As such, this isn't a bad time to try to once again try to push forward a political solution in the Syria conflict, with Russia as the driving force at the negotiating table. Two classified internal strategy papers, one of which has been obtained by SPIEGEL, show that this is also the solution favored by the Kremlin. The single-page document describes Putin's strategy in Syria in five points. The president himself drafted the paper together with his advisors shortly before the surprise visit to Moscow by dictator Bashar Assad on Oct. 21.
The document doesn't include a date or a signature; it discuss reaching an understanding with the West. In the paper, Putin defines "preventing the terrorists from seizing power in Syria" as the central goal. The country should stay "sovereign, retain its territorial integrity" and should remain a "secular and democratic state." It's a goal also shared by the West, even though Syria couldn't be any further from being a democracy at the moment.
Russia Could Drop Support for Assad
The paper indicates that the Russian president hopes to start a negotiating process with the goal of "elections and a reform of the constitution that would create a fair balance in terms of the rights and duties of all ethnic and religious groups." The Kremlin also makes it clear that it won't insist on holding on to Assad as Syria's leader, demonstrating apparent openness to one of the West's central demands.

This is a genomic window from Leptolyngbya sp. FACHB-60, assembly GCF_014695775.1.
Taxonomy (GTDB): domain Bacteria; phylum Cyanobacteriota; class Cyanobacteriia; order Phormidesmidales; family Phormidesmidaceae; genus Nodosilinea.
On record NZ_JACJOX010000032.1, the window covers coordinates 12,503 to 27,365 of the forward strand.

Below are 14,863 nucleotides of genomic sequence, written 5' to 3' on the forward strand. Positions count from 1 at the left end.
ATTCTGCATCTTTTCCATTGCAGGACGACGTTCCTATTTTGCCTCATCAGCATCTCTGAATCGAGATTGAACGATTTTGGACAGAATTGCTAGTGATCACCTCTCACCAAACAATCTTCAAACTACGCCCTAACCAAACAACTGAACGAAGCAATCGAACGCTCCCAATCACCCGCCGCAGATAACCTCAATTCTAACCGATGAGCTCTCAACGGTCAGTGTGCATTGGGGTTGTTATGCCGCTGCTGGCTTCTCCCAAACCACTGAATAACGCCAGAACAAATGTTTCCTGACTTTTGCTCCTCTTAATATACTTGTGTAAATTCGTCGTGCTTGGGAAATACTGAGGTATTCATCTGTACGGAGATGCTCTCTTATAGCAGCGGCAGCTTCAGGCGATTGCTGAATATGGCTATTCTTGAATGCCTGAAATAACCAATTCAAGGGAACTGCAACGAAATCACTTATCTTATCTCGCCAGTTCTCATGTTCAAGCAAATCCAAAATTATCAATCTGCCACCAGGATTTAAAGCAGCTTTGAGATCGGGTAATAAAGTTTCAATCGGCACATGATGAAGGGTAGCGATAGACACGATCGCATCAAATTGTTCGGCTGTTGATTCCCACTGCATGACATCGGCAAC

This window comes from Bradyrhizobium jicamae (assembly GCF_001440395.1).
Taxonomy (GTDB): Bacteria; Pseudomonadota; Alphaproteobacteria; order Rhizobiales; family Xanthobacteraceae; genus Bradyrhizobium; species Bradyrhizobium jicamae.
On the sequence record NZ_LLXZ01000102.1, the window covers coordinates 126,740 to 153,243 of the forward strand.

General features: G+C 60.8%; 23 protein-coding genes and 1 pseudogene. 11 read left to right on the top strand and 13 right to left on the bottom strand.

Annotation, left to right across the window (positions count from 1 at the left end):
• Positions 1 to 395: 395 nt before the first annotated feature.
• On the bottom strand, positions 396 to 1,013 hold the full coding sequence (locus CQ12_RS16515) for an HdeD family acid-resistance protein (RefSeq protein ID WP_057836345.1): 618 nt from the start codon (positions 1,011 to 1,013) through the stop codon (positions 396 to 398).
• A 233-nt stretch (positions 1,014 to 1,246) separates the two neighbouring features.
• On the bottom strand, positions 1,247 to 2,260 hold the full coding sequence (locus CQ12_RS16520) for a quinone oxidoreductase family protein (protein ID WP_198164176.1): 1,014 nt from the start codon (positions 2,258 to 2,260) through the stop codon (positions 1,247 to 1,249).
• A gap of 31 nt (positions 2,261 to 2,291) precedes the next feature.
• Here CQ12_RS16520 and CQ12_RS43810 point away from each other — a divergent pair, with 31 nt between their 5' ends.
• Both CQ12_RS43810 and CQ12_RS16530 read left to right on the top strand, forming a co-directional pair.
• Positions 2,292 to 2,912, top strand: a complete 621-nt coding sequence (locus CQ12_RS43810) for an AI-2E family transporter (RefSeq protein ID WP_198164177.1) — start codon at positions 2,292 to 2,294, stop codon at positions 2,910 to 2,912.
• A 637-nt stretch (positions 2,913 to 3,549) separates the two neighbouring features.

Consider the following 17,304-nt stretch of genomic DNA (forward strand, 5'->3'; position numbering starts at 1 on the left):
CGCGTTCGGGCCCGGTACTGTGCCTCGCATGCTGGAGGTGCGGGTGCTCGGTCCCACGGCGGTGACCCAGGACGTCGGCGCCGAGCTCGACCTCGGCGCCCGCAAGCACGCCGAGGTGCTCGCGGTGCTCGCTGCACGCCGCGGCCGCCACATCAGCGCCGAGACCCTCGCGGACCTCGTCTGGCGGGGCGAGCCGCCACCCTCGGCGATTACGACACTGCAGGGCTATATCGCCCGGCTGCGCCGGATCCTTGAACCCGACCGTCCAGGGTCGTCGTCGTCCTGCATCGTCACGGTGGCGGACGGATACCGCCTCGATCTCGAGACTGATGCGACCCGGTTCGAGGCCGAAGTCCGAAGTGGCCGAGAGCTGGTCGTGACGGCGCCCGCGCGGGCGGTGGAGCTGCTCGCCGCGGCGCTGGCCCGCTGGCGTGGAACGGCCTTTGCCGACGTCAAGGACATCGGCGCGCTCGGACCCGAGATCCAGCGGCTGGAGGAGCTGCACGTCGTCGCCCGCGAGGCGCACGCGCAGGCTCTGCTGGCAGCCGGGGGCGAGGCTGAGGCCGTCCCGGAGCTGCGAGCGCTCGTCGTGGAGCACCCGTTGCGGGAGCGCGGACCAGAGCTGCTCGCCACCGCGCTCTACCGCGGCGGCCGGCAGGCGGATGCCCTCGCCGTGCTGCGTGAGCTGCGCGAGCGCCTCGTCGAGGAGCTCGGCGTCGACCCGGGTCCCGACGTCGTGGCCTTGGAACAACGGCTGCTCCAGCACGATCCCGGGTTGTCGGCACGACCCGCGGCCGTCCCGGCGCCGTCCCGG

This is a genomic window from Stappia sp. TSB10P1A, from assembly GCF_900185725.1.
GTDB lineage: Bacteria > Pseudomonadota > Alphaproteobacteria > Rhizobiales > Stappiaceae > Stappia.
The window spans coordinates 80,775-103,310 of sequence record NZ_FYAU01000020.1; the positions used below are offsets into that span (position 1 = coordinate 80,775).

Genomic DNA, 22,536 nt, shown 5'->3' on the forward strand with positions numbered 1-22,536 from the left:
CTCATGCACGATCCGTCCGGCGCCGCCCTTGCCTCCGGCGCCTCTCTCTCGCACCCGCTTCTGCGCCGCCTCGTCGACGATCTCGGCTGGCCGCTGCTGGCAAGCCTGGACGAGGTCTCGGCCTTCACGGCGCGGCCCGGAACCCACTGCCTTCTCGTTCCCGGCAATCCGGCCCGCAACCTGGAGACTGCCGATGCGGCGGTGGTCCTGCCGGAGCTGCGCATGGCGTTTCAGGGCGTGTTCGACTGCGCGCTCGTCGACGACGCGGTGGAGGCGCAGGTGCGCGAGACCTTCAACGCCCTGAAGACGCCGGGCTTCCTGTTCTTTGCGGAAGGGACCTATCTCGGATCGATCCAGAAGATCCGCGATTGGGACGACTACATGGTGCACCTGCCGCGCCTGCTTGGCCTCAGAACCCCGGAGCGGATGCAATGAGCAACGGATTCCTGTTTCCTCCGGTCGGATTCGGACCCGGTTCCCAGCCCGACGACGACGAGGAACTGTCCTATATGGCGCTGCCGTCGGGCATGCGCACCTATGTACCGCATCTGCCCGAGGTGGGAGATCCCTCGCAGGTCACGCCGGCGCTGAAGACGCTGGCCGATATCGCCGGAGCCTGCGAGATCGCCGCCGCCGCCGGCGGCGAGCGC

In a second document that emerged this week, Moscow's diplomats have made more concrete formulations about the president's specifications for the Syria negotiations currently underway in Vienna. Representatives of the United States, Russia, Iran and a few other countries are taking part in the talks, with the group meeting again this weekend. According to the document, a new constitution should be put up for a vote by the Syrian people within 18 months. It also calls for parliamentary elections that had been planned for spring 2016 to be delayed and then held simultaneously with a presidential election after approval of a constitution.
What the plan doesn't state is how it would even be possible to hold a referendum and elections in a divided and destroyed country that is terrorized by jihadists. But there's one thing the two documents do make clear: Putin's desire for a political solution to the Syria issue is growing. And he also wants to use the negotiations to reestablish his influence within the international community.